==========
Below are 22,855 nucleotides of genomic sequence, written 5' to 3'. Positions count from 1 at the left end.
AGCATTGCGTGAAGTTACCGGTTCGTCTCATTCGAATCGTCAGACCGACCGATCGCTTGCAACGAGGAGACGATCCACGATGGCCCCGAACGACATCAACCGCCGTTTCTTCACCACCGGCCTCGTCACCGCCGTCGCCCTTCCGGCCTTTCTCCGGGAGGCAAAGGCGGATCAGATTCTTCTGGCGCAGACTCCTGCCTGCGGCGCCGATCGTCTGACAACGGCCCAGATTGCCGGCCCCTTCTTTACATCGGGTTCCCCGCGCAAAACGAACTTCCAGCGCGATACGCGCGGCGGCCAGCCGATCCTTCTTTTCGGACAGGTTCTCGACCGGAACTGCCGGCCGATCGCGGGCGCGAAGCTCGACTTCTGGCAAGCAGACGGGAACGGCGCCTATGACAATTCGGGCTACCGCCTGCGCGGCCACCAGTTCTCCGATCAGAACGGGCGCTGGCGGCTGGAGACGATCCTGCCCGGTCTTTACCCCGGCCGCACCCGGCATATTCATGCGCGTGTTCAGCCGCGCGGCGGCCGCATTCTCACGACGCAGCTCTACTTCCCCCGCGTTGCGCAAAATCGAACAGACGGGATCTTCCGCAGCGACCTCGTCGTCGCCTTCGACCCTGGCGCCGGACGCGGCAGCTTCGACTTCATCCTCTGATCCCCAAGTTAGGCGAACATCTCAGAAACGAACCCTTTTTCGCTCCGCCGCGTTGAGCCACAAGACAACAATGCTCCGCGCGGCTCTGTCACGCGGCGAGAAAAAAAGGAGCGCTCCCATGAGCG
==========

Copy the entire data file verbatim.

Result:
Below are 22,855 nucleotides of genomic sequence, written 5' to 3'. Positions count from 1 at the left end.
AGCATTGCGTGAAGTTACCGGTTCGTCTCATTCGAATCGTCAGACCGACCGATCGCTTGCAACGAGGAGACGATCCACGATGGCCCCGAACGACATCAACCGCCGTTTCTTCACCACCGGCCTCGTCACCGCCGTCGCCCTTCCGGCCTTTCTCCGGGAGGCAAAGGCGGATCAGATTCTTCTGGCGCAGACTCCTGCCTGCGGCGCCGATCGTCTGACAACGGCCCAGATTGCCGGCCCCTTCTTTACATCGGGTTCCCCGCGCAAAACGAACTTCCAGCGCGATACGCGCGGCGGCCAGCCGATCCTTCTTTTCGGACAGGTTCTCGACCGGAACTGCCGGCCGATCGCGGGCGCGAAGCTCGACTTCTGGCAAGCAGACGGGAACGGCGCCTATGACAATTCGGGCTACCGCCTGCGCGGCCACCAGTTCTCCGATCAGAACGGGCGCTGGCGGCTGGAGACGATCCTGCCCGGTCTTTACCCCGGCCGCACCCGGCATATTCATGCGCGTGTTCAGCCGCGCGGCGGCCGCATTCTCACGACGCAGCTCTACTTCCCCCGCGTTGCGCAAAATCGAACAGACGGGATCTTCCGCAGCGACCTCGTCGTCGCCTTCGACCCTGGCGCCGGACGCGGCAGCTTCGACTTCATCCTCTGATCCCCAAGTTAGGCGAACATCTCAGAAACGAACCCTTTTTCGCTCCGCCGCGTTGAGCCACAAGACAACAATGCTCCGCGCGGCTCTGTCACGCGGCGAGAAAAAAAGGAGCGCTCCCATGAGCG